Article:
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Referenced by
Citing PatentFiling datePublication dateApplicantTitle
US5090007 *Jan 9, 1989Feb 18, 1992U.S. Philips CorporationOptically inscribable record carrier with prerecorded information
US5115424 *Jan 23, 1989May 19, 1992Mitsubishi Denki Kabushiki KaishaOptical storage medium with provision for limitation of thermal conduction
US5553051 *Mar 10, 1995Sep 3, 1996Hitachi, Ltd.Increased intensity optical recording medium with adjacent grooves of different optical depth and a method and apparatus for reproducing the same
US6767695 *Jan 17, 2001Jul 27, 2004International Business Machines CorporationUtilizing intentional introduction of errors or marginally written data to prevent unauthorized duplication and detect illegal copies of data; writing weak bits in known position or address on storage media and detecting error during readout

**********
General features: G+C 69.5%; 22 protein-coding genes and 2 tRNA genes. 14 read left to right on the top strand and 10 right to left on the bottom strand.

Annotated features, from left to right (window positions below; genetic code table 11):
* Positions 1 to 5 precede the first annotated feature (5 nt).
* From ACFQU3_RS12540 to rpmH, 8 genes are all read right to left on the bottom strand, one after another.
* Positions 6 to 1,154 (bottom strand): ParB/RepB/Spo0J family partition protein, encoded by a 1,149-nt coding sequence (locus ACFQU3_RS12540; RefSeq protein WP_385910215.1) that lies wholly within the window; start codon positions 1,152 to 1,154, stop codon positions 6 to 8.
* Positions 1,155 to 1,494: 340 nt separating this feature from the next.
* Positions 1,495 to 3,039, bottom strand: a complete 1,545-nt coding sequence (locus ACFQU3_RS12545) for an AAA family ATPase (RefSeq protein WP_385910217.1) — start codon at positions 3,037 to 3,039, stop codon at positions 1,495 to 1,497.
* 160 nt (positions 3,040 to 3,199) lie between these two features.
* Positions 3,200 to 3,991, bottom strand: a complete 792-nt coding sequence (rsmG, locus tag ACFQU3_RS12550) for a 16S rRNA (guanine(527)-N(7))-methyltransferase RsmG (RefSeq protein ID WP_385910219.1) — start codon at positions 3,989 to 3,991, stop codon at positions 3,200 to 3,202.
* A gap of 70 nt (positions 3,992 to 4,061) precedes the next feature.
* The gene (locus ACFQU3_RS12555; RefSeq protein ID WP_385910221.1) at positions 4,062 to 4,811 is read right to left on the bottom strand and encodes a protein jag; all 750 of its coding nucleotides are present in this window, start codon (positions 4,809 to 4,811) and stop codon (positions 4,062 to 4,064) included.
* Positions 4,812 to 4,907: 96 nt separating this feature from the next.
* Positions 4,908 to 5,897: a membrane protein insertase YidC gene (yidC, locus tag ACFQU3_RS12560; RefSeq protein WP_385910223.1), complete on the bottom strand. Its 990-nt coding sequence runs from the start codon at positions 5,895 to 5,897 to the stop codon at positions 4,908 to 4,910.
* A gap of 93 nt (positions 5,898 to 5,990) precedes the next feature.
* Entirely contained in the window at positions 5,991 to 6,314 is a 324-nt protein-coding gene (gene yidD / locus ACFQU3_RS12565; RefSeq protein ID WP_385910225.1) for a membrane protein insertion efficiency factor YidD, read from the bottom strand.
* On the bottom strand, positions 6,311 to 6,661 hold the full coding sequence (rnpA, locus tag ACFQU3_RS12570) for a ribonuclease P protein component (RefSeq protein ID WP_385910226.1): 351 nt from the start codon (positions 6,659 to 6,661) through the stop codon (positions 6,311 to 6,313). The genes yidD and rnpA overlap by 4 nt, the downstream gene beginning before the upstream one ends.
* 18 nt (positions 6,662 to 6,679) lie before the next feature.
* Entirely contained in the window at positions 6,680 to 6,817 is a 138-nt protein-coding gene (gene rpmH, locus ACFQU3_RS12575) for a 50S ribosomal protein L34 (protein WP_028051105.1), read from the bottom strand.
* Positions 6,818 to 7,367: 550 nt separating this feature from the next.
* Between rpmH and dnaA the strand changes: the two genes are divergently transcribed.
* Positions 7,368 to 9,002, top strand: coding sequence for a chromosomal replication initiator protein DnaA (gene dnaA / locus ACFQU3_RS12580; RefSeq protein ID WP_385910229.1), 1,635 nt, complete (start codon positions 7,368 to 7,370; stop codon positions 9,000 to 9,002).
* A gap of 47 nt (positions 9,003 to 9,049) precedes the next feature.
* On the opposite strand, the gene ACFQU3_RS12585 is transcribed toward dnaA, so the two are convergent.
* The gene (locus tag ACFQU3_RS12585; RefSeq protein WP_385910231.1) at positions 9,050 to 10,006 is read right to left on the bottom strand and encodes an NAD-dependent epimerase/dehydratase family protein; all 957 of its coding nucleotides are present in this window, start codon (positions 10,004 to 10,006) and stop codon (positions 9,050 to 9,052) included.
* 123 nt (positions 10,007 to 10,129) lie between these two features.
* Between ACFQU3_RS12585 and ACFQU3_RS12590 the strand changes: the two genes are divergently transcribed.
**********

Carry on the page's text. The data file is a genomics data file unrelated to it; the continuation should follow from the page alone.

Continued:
US7679071 *Jun 21, 2005Mar 16, 2010Pioneer CorporationElectron beam drawing apparatus
Classifications
U.S. Classification369/275.1, G9B/7.029, G9B/7.139, G9B/7.088, 369/109.02, 369/275.4
International ClassificationG11B7/24, G11B7/09, G11B7/007
Cooperative ClassificationG11B7/24, G11B7/0938, G11B7/007
European ClassificationG11B7/24, G11B7/09F, G11B7/007
Legal Events
DateCodeEventDescription
Feb 13, 1990ASAssignment
Owner name: U.S. PHILIPS CORPORATION, NEW YORK
Free format text: ASSIGNMENT OF ASSIGNORS INTEREST.;ASSIGNOR:DIL, JAN GERARD;REEL/FRAME:005230/0231
Effective date: 19790123